Encyclopaedia of Islam, First Edition (1913-1936)

Get access Subject: Middle East and Islamic Studies
Edited by: M. Th.Houtsma, T.W.Arnold, R.Basset and R.Hartmann
The Encyclopaedia of Islam First Edition Online (EI1) was originally published in print between 1913 and 1936. The demand for an encyclopaedic work on Islam was created by the increasing (colonial) interest in Muslims and Islamic cultures during the nineteenth century. The scope of the  Encyclopedia of Islam First Edition Online is philology, history, theology and law until early 20th century. Such famous scholars as Houtsma, Wensinck, Gibb, Snouck Hurgronje, and Lévi-Provençal were involved in this scholarly endeavor. The Encyclopedia of Islam First Edition Online offers access to 9,000 articles.

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(102 words)

Author(s): Levy, R.
( pe); bā’-i fārsī or bāʾ-i ʿad̲j̲amī: the bāʾ with three points subscript, invented for Persian as supplement to the soft Arabic bāʾ and to represent the hard labial. It is sometimes interchangeable with bāʾ (e. g. asp and asb, dabīr and dapīr) and, more frequently, with fāʾ (e. g. sapīd and safīd, Pārs and Fārs). The regular use of the letter in manuscripts is comparatively modern, but it is found in good ones of the viith—xiiith century while at the same time it is often omitted in manuscripts of much later date ( G. I. Ph., 1/iv., p. 74). (R. Levy)


(379 words)

Author(s): Babinger, Franz
, the name for Muslim rulers, especially emperors. The Persian term pād-i s̲h̲āh, i. e. (according to M. Bittner in E. Oberhummer, Die Türken und das Osmanische Reich, Leipzig 1917, p. 105) “lord who is a royalty” in which the root pad is connected with Sanskrit patis, lord, husband, fem. patni, Greek πότνια δεσ-πότηΣ, Lat. potens (G. Curtius, Griech. Etymol., p. 377), was originally a title reserved exclusively for the sovereign, which in course of time and as a result of the long intercourse of the Ottomans with the states of the west also came to be …


(2,408 words)

Author(s): Kern, R. A.
“Padries” or „Padaries”, also “Pedaries” is the name given in Dutch literature to the people who wished to carry through by force a reformation of Islām in the early decades of the xixth century in Minangkabau (Central Sumatra). In explanation of this expression it may be said that, according to one opinion, the word is connected with Pedir, a harbour on the north coast of Sumatra, while, according to another, it corresponds to the word padri (Port, padre) used in several Indonesian languages meaning “Christian clergyman”, whether Roman Catholic or Protestant. The first …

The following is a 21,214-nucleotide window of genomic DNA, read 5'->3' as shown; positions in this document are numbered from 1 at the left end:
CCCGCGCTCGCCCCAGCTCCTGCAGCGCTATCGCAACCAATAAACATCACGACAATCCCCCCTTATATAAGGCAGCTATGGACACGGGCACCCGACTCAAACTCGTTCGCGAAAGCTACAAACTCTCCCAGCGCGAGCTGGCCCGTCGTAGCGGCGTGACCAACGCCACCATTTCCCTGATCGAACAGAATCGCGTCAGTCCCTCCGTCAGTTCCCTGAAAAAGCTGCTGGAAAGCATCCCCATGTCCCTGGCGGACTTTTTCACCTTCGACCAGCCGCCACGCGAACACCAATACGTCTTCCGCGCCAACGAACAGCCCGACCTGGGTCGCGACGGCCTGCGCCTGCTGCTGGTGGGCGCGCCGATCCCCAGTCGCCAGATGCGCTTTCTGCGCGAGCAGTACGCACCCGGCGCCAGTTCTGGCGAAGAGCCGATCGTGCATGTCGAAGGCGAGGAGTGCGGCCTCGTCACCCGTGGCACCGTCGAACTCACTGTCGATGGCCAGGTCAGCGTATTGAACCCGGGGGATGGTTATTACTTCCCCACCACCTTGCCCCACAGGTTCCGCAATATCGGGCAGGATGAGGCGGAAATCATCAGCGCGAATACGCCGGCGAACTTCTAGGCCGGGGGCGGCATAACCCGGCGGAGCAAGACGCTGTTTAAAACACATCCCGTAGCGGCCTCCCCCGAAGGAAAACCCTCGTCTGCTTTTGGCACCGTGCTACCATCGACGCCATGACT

(5 words)

[See Malay Peninsula.]


(64 words)

Author(s): Allan, J.
(Hind.), anglicé pie, the smallest copper coin of British India = 1/12 of an anna. Originally, in the East India Company’s early experiments for a copper coinage, the pie as its name implies, was the quarter of an anna or pice [cf. paisā]; since the Acts of 1835, 1844 and 1870, however, the pie has been ⅓ of a pice. (J. Allan)


(103 words)

Author(s): Allan, J.
(Hind.), anglicé pice, a copper coin of British India = 3 pies or ¼ anna. Under the Mog̲h̲uls the name paisā became applied to the older dām, introduced by S̲h̲ēr S̲h̲āh, 40 of which went to the rupee, as the unit of copper currency; the name found on the coins however is usually simply fulūs or rewānī. Paisā is the general name for the extensive copper coinage coined in the xviiith and xixth centuries by the numerous native states which arose out of the Mog̲h̲ul empire (cf. J. Prinsep, Useful Tables, ed. E. Thomas, London 1858, p. 62 sq.). (J. Allan)


(511 words)

Author(s): Krenkow, F.
means the land of the Pāks. The word Pāk — pure, clean — is not adequately translatable into English It stands for all that is noble and sacred in life for a Muslim. The name Pākistān, which has come to be applied — though not officially — to the five Muslim Provinces in the North-West of the present-day India, is composed of letters taken from the names of its components Pand̲j̲āb, North-West Frontier (of which the inhabitants are mainly Afg̲h̲ān). Kas̲h̲mīr, Sindh, and Balūčistān. These territories we…


(154 words)

Author(s): Babinger, Franz
, Pālheng (p.), lit. string, rope, halter, cord, is applied to the cord worn by dervishes around the neck, at the end of which hangs a many-rayed star of carnelian, the size of a crown piece, called teslīm tas̲h̲, which is given to the young dervish at the end of his discipleship. With some, especially the Bektas̲h̲ī dervishes [cf. bektas̲h̲ī], a number of olive-shaped, whitish-grey, transparent stones are strung on the cord; these are found in Mesopotamia and called dürr-i Ned̲j̲ef (“Pearls of Ned̲j̲ef”). The jasper (Turkish yes̲h̲em) from which the teslīm stones of the Bektas̲h̲ī mo…


(369 words)

Author(s): Davies, C. Collin
, a Muslim state in India now included in the Western India States Agency. The territory incorporated in this agency includes the area formerly known as Kāthiāwār together with the Cutch and Pālanpūr agencies. Its creation in October 1924, marked the end of the political control of the Government of Bombay and the beginning of direct relations with the Government of India. The old Pālanpūr Agency with its headquarters at the town of Pālanpūr was a group of states in Gud̲j̲arāt [q. v.] lying betw…


(1,589 words)

Author(s): Buhl, Fr.
, Tadmur, now Tudmur, theancient Tadmor, called Palmyra by the Greeks (probably a corruption of the older name by a popular etymology; cf. Hommel, in Z.D.M.G., xliv. 547; M. Hartmann, in Z.D.P. V., xx/ii. 128 sqq.) lies northeast of Damascus in the great desert in an oasis watered by two springs. The water is sulphurous but drinkable after it has settled. The climate is unfavourable, having great differences of temperature between day and night and being unbearably hot in summer and sometimes having snow in winter. What it lacked…